Terrorist weaponry in the Sahel: supply

armement terroristes

Terrorism has become a major phenomenon of political violence in the international arena, and one that national armies and law enforcement agencies are struggling to counter. In Africa, because of its perfect knowledge of the terrain, it has a decisive advantage over regular forces. To achieve his objectives, he often uses old, salvaged weapons. The terror caused by their extreme violence is placed at the center of its actions. Finally, their effectiveness lies in their ability to obtain adequate weaponry which is directly dependent on their sources of supply. Terrorist weaponry in the Sahel is thus composed of a multitude of weapons, devices and explosive vehicles transferred via trafficking.

"Nowhere in the world have rebel groups had access to the same weapons as the legal forces they are fighting. Yet, today, the proportion of weapons held by terrorists is higher than those held by regular forces. The illicit trade is not the main and only cause of the instability of nations, it is more the consequence of the pre-existing absence of stability and governance."
Mohamed Bazoum, président du Niger depuis 2021
Mohamed Bazoum
Niger President

In Africa, as elsewhere, when a man covets power, he must first obtain the means to achieve it. Terrorists are no exception to this rule.

The armies of Burkina Faso and Niger conducted a joint operation (Taanli 2 = Alliance or cohesion) on the border of the two countries from November 25 to December 9, 2021. About a hundred terrorists were killed, weapons, mostly Russian-made Kalashnikovs, several boxes of ammunition and magazines were recovered, dozens of drums of fuel were seized, and about fifteen improvised explosive devices were discovered and destroyed.
The circulation of arms in Africa takes the same routes as other illicit trafficking, favored by the porosity of borders and a high proportion of corruption among state officials.

Russian-made Kalashnikov Ak-47 model 1947
Kalashnikov Ak-47 model 1947

Suggest that terrorist groups are limited to small arms is naive and unrealistic. Terrorists are always on the lookout for innovations that will allow them to carry out even more effective and spectacular acts while circumventing state security measures. Terrorist organizations have easy access to technology and weaponry via traditional markets, trafficking or the DarkNet. Technological advances “allow rebel groups to access a number of resources that in the 1960s and 1970s were available only to state forces.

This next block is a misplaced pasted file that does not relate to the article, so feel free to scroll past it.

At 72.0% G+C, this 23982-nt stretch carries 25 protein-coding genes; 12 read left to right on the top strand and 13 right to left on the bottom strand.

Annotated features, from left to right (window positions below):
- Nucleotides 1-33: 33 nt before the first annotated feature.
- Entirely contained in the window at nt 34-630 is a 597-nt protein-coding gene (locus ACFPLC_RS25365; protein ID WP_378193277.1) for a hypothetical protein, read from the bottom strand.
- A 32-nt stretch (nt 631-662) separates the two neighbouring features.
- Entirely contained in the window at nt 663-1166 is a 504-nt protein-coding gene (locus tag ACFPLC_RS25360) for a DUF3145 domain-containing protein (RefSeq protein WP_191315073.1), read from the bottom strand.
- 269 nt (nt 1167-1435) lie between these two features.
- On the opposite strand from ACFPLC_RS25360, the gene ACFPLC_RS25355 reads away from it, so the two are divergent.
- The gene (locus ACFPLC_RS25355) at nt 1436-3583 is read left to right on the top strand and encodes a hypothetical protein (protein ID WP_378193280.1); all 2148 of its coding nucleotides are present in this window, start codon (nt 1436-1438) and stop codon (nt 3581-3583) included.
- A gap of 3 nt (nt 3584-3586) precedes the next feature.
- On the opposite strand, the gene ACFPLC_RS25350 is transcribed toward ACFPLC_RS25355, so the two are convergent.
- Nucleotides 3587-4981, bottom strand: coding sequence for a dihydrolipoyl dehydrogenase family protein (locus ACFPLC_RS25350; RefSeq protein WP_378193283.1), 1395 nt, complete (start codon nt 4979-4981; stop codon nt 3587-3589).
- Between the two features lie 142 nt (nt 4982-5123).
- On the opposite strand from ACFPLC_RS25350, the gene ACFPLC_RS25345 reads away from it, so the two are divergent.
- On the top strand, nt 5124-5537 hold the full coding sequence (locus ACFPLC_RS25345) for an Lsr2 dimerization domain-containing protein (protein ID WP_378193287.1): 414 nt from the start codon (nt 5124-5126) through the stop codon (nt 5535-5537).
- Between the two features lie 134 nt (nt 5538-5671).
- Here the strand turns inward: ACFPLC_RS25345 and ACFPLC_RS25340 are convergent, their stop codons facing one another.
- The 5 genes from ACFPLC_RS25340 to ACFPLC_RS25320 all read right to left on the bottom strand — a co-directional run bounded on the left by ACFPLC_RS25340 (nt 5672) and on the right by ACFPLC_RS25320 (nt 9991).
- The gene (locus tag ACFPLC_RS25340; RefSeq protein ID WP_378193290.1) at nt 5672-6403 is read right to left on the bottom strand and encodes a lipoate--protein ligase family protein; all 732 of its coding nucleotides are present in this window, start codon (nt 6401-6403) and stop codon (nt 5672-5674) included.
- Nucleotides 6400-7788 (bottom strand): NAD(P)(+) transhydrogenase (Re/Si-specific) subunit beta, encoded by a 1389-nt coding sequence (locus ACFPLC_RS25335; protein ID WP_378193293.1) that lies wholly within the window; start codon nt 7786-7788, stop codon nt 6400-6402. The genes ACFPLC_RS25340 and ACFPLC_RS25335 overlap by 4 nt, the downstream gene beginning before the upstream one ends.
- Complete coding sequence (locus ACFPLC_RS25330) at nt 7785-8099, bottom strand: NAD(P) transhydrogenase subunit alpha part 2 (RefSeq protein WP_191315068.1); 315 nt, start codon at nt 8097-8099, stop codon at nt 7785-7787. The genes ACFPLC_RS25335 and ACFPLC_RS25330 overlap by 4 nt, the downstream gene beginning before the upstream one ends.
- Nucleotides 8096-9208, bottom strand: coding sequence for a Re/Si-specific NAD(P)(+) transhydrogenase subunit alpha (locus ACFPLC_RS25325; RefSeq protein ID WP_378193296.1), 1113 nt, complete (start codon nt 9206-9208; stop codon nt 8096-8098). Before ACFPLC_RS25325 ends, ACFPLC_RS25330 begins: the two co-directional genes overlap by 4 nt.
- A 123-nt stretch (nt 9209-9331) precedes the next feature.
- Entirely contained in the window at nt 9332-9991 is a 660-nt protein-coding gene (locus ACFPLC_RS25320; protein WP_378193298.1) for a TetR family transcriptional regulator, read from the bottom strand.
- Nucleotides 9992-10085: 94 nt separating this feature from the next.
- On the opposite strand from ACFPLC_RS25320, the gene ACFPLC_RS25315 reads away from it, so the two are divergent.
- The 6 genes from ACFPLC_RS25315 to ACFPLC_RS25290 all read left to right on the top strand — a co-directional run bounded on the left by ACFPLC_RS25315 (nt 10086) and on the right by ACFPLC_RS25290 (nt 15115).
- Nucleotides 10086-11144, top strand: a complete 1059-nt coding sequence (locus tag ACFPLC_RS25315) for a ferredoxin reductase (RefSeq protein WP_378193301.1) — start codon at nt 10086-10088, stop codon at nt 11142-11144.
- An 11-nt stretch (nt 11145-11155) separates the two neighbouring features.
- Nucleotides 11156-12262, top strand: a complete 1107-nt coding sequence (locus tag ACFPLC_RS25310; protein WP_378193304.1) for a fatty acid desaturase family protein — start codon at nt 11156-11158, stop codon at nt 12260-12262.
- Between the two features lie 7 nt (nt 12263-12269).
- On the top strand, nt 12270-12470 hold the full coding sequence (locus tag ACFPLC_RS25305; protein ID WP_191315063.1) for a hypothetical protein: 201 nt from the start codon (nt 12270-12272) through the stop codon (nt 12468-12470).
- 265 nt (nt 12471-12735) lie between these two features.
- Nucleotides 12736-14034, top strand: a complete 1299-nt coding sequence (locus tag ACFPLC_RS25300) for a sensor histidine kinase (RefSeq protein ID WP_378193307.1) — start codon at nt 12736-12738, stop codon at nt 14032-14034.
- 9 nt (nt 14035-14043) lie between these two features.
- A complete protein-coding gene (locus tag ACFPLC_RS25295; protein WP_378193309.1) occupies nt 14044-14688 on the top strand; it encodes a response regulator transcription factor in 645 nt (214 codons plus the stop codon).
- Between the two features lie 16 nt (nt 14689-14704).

Their imagination allows the creation of new weapons. The use of remote-controlled bombs, vehicle bombs and suicide bombing have been merged with the addition of vehicle protection, creating the concept of the SVBIED: an explosive vehicle with makeshift armor that allows the “driver-martyr” to rush to his target and destroy it.

Drones allow them to carry out reconnaissance of targets, but also to benefit from an air strike if necessary. The massive use of Improvised Explosive Devices (IEDs), the most homemade and least costly means, causes many losses to the various coalitions on the ground.

SVBIED used in Syria by the Islamic State
SVBIED used in Syria by the Islamic State

According to Georges Berghezan, a researcher at the Groupe de recherche et d’information sur la paix et la sécurité (GRIP), there are approximately 40 million weapons in civilian hands throughout Africa, the vast majority of them illicit, including some 30 million Russian-made weapons in West Africa alone.

They usually come from the collapse of a country. But the primary source of terrorist weaponry in the Sahel is local artisanal production. Blacksmiths produce shotgun-type weapons. These are non-automatic weapons. Today, following the example of the underground Palestinian Kalashnikov factories in Lebanon and the Egyptian Kalashnikov models bearing the name of Port Said, more and more craftsmen, especially in Mali, Niger and Burkina Faso, are able to copy these weapons.

In addition, there is trafficking with highly organized groups operating in the Sahara or on an East-West axis, which is characterized by what is called “poly-trafficking” because they combine weapons with other products. This traffic is accompanied by a more popular but more accessible one, called “ant trafficking”, which is often mixed with the trafficking of migrants, which is very active in border areas.

Finally, the major source of illicit weapons is trafficking from the arsenals of security forces. In Africa, security forces lose or sell their weapons to armed groups, criminals and jihadists. The origins of industrial weapons are very diverse. First, it is regional, the support of a neighbouring state to rebels. The major traffickers, who were known some twenty years ago, are inactive today.

It is an import from at least 25 countries outside the African continent. Some countries have played a very important role in the past: Ukraine, Bulgaria, Iraq, and Poland before it joined the European Union. Today, as in the past, it is Russia that holds the first place on the whole continent followed closely by Iran which is rather active towards the east of Africa. Recently, a major seizure of Turkish rifles in Lagos (Nigeria) shows that Turkey is emerging as a major arms exporter in this illicit market.

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